Lead is a bluish-gray, heavy metal that occurs naturally in the Earth’s crust and is present in trace amounts in the environment, in numerous foods and in some natural products.
Lead is part of the Earth and occurs at an average level of 0.0013 % (13 parts-per-million (ppm)) in the Earth’s crust. It is found in the air, water, and soil at levels that are usually below any concentration that would raise health concerns. Lead can be present in nearly all things that we use and consume on a daily basis, including food and cosmetics.
Consumers should be aware that lead is never used as an intentionally added ingredient in makeup products. However, because lead is a naturally occurring metal, it is routinely detected in the air, water and soil. Consequently, it may be found at extremely low levels as a trace contaminant in some raw natural ingredients that can be used to formulate products such as lipstick.
Reports about lead in lipstick are not new. Indeed, there have been reports over the years about the presence of lead being detected in some lipsticks. Usually, these reports allege that the levels found are at are dangerously high levels. These reports are unfounded internet rumors without scientific merit that have been circulating for many years.
The U.S. Food and Drug Administration (FDA) regulates cosmetics under the Federal Food, Drug, and Cosmetic Act (FD&C Act) and the Fair Packaging and Labeling Act (FPLA). These laws require that cosmetics marketed in the United States be safe under their intended and customary conditions of use, and be properly labeled. Cosmetic regulations require pre-market approval for the color additives used as ingredients in cosmetics. FDA has set limits for lead as an impurity in color additives as part of the requirements for the safe use of color additives. Typically, the allowed levels are 10 to 20 parts-per-million (ppm). FDA has a regular testing program to determine compliance with these specifications.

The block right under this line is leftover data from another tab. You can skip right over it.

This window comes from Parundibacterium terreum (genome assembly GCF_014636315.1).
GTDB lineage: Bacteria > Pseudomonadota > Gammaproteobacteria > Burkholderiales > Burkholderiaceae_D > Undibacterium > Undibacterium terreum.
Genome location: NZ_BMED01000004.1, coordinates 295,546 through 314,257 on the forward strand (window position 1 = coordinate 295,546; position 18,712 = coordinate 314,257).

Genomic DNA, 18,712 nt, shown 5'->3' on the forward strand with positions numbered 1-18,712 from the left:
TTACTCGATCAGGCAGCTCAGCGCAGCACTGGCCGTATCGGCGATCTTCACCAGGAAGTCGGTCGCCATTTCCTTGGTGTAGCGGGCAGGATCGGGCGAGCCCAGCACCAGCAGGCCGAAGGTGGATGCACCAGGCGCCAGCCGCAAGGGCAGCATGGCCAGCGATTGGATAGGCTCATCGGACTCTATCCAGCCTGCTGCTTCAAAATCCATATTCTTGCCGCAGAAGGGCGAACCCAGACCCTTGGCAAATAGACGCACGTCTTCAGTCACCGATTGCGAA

In December 2016, the FDA issued draft guidance, in response to the personal care product industry’s citizen petition, on the recommended maximum level of lead in cosmetic lip products (such as lipsticks, lip glosses, and lip liners) and externally applied cosmetics (such as eye shadows, blushes, shampoos, and body lotions). The guidance supports FDA efforts to limit human exposure to lead in finished products by recommending a maximum level of 10 parts-per-million (ppm) lead as an impurity or trace contaminant in cosmetic lip products and externally applied cosmetics marketed in the United States.
Numerous in-market product surveys conducted by FDA between 2007 and 2013 indicated that levels of lead in cosmetic lip products and externally applied cosmetics are for the most part (99%) well below 10 ppm. They concluded that a maximum level of 10 ppm for lead as an impurity in cosmetic lip products and externally applied cosmetics should be readily achievable by manufacturers that source their ingredients appropriately and use Good Manufacturing Practices (GMPs). Furthermore, FDA felt that this guidance was consistent with lead limits set by other international regulatory bodies. Additionally, the International Cooperation on Cosmetics Regulation (ICCR) a voluntary international group of cosmetics regulatory authorities from Brazil, Canada, the European Union, Japan and the United States that promotes regulatory convergence, has also endorsed a limit of 10 ppm lead as an impurity in cosmetics based on considerations of scientific risk assessment, Good Manufacturing Practices, technical feasibility, and appropriate analytical methods. In addition, Health Canada has issued Guidance on lead impurities in cosmetics, also setting a limit of 10 ppm.Get more information on lead in cosmetic products.